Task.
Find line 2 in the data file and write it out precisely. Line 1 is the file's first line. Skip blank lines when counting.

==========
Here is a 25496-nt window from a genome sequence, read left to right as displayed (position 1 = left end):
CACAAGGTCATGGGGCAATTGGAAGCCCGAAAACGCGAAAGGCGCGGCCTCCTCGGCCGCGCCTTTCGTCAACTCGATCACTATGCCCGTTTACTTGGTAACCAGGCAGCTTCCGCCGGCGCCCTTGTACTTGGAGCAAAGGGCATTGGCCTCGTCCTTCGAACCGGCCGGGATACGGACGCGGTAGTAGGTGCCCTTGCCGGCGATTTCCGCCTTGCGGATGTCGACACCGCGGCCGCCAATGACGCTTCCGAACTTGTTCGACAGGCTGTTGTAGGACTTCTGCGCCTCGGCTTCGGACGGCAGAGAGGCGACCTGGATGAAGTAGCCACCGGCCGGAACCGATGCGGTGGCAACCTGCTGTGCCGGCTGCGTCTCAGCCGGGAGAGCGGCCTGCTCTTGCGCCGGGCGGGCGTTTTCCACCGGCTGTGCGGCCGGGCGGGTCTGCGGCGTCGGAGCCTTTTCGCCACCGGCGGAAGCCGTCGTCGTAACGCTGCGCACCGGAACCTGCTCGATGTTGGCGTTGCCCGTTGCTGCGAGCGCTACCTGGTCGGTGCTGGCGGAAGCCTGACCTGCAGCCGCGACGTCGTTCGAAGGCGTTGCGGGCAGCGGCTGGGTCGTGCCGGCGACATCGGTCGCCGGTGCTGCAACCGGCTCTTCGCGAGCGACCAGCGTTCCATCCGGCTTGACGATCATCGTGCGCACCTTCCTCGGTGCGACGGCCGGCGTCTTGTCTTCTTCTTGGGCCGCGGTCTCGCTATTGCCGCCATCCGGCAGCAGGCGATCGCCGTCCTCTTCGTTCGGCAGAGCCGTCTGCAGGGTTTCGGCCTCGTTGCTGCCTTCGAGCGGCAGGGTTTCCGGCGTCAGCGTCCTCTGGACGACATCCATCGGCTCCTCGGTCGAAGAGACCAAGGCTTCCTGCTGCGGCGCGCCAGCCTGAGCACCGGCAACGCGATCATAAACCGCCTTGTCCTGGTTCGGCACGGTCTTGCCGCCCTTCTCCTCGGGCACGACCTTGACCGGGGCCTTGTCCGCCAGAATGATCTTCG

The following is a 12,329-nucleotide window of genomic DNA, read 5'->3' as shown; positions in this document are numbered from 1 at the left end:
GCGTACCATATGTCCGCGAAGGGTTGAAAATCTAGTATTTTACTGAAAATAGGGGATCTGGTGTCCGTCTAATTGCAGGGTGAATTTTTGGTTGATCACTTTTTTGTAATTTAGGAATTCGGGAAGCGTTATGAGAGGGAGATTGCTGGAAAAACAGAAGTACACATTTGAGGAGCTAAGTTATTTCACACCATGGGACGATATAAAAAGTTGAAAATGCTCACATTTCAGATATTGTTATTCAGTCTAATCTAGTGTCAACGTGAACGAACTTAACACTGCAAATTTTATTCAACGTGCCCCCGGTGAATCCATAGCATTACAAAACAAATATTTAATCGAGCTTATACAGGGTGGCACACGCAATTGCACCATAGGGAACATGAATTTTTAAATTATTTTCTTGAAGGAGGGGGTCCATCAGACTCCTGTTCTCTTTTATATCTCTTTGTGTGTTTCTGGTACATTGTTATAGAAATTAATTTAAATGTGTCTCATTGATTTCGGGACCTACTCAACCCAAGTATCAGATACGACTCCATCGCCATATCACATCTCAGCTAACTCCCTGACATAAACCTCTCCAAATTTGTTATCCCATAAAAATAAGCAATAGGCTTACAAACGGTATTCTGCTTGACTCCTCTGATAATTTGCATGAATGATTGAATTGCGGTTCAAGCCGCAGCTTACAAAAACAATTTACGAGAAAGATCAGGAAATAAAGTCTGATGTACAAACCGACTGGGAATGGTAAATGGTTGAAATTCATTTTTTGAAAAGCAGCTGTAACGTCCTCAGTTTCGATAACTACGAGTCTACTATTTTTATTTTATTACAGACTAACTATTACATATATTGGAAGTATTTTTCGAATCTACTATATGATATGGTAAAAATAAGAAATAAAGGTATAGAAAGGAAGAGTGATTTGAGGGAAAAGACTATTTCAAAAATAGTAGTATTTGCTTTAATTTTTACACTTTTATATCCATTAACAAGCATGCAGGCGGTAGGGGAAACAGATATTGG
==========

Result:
CACAAGGTCATGGGGCAATTGGAAGCCCGAAAACGCGAAAGGCGCGGCCTCCTCGGCCGCGCCTTTCGTCAACTCGATCACTATGCCCGTTTACTTGGTAACCAGGCAGCTTCCGCCGGCGCCCTTGTACTTGGAGCAAAGGGCATTGGCCTCGTCCTTCGAACCGGCCGGGATACGGACGCGGTAGTAGGTGCCCTTGCCGGCGATTTCCGCCTTGCGGATGTCGACACCGCGGCCGCCAATGACGCTTCCGAACTTGTTCGACAGGCTGTTGTAGGACTTCTGCGCCTCGGCTTCGGACGGCAGAGAGGCGACCTGGATGAAGTAGCCACCGGCCGGAACCGATGCGGTGGCAACCTGCTGTGCCGGCTGCGTCTCAGCCGGGAGAGCGGCCTGCTCTTGCGCCGGGCGGGCGTTTTCCACCGGCTGTGCGGCCGGGCGGGTCTGCGGCGTCGGAGCCTTTTCGCCACCGGCGGAAGCCGTCGTCGTAACGCTGCGCACCGGAACCTGCTCGATGTTGGCGTTGCCCGTTGCTGCGAGCGCTACCTGGTCGGTGCTGGCGGAAGCCTGACCTGCAGCCGCGACGTCGTTCGAAGGCGTTGCGGGCAGCGGCTGGGTCGTGCCGGCGACATCGGTCGCCGGTGCTGCAACCGGCTCTTCGCGAGCGACCAGCGTTCCATCCGGCTTGACGATCATCGTGCGCACCTTCCTCGGTGCGACGGCCGGCGTCTTGTCTTCTTCTTGGGCCGCGGTCTCGCTATTGCCGCCATCCGGCAGCAGGCGATCGCCGTCCTCTTCGTTCGGCAGAGCCGTCTGCAGGGTTTCGGCCTCGTTGCTGCCTTCGAGCGGCAGGGTTTCCGGCGTCAGCGTCCTCTGGACGACATCCATCGGCTCCTCGGTCGAAGAGACCAAGGCTTCCTGCTGCGGCGCGCCAGCCTGAGCACCGGCAACGCGATCATAAACCGCCTTGTCCTGGTTCGGCACGGTCTTGCCGCCCTTCTCCTCGGGCACGACCTTGACCGGGGCCTTGTCCGCCAGAATGATCTTCG